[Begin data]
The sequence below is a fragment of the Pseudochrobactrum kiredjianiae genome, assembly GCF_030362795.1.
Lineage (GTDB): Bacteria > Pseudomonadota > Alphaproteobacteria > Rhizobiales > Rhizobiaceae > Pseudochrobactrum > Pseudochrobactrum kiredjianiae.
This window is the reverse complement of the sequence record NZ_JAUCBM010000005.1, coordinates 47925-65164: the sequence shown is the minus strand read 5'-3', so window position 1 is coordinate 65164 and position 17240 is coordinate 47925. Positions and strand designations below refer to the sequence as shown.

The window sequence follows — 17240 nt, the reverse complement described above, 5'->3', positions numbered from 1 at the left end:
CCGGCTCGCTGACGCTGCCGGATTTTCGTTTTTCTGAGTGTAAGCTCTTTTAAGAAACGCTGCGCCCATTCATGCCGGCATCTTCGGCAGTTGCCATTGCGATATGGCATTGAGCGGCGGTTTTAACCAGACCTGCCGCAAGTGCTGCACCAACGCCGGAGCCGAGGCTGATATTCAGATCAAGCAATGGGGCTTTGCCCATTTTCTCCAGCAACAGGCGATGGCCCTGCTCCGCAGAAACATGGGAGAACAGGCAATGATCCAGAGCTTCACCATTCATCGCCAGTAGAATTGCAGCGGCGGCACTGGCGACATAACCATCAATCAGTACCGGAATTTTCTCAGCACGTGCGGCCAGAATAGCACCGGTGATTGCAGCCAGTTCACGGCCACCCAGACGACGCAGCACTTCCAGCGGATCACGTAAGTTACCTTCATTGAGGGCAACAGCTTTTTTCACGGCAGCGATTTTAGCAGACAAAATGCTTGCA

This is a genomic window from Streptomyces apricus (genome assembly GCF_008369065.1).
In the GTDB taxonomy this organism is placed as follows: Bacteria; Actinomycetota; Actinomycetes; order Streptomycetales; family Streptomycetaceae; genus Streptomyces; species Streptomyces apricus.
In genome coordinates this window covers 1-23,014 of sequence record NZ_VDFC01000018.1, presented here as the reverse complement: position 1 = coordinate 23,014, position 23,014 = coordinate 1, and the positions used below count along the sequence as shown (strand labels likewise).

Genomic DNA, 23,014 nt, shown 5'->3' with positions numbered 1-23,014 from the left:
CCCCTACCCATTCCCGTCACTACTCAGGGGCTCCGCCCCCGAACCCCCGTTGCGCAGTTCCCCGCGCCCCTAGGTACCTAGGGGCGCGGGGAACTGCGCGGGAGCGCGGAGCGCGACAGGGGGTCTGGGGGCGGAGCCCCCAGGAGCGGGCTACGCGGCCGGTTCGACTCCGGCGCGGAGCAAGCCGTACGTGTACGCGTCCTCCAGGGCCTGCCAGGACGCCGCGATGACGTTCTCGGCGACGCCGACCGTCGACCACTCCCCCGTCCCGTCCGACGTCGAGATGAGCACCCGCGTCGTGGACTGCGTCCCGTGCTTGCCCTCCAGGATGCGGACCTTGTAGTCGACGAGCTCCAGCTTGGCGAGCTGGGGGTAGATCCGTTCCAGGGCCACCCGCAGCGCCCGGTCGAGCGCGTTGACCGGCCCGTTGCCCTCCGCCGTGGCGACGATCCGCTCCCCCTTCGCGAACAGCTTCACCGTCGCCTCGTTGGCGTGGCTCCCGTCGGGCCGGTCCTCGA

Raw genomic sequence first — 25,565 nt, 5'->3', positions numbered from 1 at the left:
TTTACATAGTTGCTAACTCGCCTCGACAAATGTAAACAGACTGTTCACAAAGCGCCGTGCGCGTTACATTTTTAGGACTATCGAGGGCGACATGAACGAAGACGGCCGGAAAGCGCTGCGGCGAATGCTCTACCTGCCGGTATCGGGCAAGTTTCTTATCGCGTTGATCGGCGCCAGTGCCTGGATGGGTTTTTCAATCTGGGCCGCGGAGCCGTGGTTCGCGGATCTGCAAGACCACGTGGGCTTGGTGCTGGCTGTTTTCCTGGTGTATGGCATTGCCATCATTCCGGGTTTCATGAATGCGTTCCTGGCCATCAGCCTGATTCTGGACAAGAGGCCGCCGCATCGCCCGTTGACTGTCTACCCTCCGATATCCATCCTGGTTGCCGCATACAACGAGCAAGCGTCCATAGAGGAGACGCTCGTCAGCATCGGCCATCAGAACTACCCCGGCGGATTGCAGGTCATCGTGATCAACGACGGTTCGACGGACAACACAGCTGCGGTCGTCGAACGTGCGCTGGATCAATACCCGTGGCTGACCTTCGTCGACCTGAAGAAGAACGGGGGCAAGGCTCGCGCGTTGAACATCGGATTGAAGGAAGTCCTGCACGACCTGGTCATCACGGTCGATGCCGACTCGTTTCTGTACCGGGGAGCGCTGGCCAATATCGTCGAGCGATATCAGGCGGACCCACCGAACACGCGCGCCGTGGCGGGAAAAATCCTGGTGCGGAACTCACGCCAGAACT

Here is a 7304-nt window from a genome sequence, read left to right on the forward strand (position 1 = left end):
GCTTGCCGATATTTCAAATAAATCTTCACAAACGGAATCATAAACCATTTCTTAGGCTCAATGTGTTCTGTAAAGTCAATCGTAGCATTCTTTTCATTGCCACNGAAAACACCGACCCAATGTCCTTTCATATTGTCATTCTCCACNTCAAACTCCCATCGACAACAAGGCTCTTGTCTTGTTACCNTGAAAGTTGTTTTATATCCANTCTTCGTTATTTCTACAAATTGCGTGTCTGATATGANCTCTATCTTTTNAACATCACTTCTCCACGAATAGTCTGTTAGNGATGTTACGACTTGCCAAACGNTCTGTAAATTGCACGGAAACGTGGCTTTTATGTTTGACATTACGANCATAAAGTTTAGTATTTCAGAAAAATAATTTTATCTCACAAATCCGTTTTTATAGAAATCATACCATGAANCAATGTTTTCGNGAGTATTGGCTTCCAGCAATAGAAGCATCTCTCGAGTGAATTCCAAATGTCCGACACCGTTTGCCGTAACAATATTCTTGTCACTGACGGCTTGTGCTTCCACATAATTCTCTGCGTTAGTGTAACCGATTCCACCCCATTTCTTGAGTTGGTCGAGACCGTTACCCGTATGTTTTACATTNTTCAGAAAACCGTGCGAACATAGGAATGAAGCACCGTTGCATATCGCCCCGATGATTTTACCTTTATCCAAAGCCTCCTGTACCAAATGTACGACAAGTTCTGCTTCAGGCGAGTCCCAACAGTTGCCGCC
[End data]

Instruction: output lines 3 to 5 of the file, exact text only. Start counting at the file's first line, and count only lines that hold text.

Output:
This window is the reverse complement of the sequence record NZ_JAUCBM010000005.1, coordinates 47925-65164: the sequence shown is the minus strand read 5'-3', so window position 1 is coordinate 65164 and position 17240 is coordinate 47925. Positions and strand designations below refer to the sequence as shown.

The window sequence follows — 17240 nt, the reverse complement described above, 5'->3', positions numbered from 1 at the left end:
CCGGCTCGCTGACGCTGCCGGATTTTCGTTTTTCTGAGTGTAAGCTCTTTTAAGAAACGCTGCGCCCATTCATGCCGGCATCTTCGGCAGTTGCCATTGCGATATGGCATTGAGCGGCGGTTTTAACCAGACCTGCCGCAAGTGCTGCACCAACGCCGGAGCCGAGGCTGATATTCAGATCAAGCAATGGGGCTTTGCCCATTTTCTCCAGCAACAGGCGATGGCCCTGCTCCGCAGAAACATGGGAGAACAGGCAATGATCCAGAGCTTCACCATTCATCGCCAGTAGAATTGCAGCGGCGGCACTGGCGACATAACCATCAATCAGTACCGGAATTTTCTCAGCACGTGCGGCCAGAATAGCACCGGTGATTGCAGCCAGTTCACGGCCACCCAGACGACGCAGCACTTCCAGCGGATCACGTAAGTTACCTTCATTGAGGGCAACAGCTTTTTTCACGGCAGCGATTTTAGCAGACAAAATGCTTGCA